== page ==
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2

According to the man page, firewalk looks to need the following flags in order to properly scan when you are one hop from your gateway (as seen in your pretty Gliffy picture). firewalk -d 49152 -r 192.168.1.2 192.168.3.11


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Correct me if I am wrong, but it sounds like you are running an authoritative DNS server for your client's domain, and people will need to be able to query this server from the public Internet. For security, authoritative DNS servers at least have the following settings: Queries for other domains should be ignored or refused There should be rate limiting ...


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It depends, normally you should limit the IP ranges which are allowed to query your DNS server. The reason being that if you allow any IP to query your DNS server using UDP, it might be abused for performing DNS amplification attacks if you are an open resolver.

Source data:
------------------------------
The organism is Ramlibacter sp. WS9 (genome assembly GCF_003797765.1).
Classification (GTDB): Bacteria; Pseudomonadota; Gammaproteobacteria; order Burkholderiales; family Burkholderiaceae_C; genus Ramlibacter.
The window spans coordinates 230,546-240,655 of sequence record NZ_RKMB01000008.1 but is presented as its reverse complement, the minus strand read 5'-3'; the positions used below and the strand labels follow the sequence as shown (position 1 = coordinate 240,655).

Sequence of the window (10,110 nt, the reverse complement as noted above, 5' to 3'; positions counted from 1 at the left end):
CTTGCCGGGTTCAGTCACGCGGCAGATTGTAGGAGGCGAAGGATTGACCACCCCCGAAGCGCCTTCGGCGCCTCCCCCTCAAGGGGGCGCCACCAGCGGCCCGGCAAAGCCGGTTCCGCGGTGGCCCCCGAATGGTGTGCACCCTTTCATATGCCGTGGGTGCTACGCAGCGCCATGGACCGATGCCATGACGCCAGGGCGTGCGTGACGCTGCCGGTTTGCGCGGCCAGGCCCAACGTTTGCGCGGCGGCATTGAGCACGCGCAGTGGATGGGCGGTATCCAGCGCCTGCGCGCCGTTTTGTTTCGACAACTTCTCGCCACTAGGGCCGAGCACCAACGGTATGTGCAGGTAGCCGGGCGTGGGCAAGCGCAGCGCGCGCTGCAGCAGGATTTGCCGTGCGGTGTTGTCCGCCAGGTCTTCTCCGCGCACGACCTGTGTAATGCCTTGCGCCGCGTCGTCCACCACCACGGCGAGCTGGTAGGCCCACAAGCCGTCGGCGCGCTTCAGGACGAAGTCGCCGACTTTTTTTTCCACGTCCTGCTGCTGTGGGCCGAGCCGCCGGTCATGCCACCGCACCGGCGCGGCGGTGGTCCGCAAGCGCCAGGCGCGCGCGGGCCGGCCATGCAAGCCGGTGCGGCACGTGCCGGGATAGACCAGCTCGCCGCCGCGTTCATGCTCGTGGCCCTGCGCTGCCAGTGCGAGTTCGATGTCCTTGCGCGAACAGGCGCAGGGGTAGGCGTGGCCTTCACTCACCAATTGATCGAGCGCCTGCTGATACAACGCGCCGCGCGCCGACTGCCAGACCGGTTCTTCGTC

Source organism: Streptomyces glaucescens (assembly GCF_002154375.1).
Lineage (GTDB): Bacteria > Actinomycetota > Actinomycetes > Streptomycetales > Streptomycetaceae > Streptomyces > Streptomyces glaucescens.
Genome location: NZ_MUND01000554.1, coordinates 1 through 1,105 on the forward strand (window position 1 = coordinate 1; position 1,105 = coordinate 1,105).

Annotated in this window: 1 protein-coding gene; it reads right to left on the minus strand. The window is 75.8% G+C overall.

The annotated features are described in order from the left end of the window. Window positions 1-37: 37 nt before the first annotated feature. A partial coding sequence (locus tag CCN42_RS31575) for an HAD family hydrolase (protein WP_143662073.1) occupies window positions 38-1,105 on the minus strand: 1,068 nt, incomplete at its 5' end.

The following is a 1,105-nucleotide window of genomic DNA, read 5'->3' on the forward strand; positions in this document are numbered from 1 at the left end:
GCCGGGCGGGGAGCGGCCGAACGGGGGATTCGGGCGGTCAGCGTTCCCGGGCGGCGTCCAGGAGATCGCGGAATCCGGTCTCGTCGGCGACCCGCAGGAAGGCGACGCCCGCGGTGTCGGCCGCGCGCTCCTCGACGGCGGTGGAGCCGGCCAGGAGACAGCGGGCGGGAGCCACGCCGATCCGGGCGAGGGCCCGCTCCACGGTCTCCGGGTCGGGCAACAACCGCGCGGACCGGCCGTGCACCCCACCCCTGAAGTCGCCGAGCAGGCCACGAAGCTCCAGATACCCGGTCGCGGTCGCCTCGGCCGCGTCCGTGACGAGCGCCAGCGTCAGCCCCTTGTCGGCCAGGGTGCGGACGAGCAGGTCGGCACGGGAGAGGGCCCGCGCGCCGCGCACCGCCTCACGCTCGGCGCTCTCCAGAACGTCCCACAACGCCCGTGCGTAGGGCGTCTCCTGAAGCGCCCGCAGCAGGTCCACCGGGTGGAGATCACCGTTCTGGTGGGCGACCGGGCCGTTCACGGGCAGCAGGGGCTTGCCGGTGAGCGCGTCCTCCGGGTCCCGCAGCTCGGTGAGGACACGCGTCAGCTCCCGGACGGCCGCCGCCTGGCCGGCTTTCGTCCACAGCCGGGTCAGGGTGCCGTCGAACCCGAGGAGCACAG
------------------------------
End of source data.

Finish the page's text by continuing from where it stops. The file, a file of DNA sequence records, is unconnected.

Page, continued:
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Seems like there is something blocking your egress traffic. Are you configured to use a proxy, such as a web-protection proxy? Try sending HTTP/TLS packets through it with ProxyChains -- https://github.com/rofl0r/proxychains-ng/ -- but using only connection-oriented and non-pinging Nmap flags (i.e., -Pn -sT). Does the traceroute (i.e., --traceroute) Nmap ...


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This is a known issue with TCP Connect (-sT) scans in Nmap 6.40 through 6.47. It's really a "problem" with Linux itself, as I mentioned in an answer to the same question at StackOverflow, which allows a process to connect to itself by using the same source and destination port. Nmap used to have a workaround to detect the situation, but it got removed in a ...



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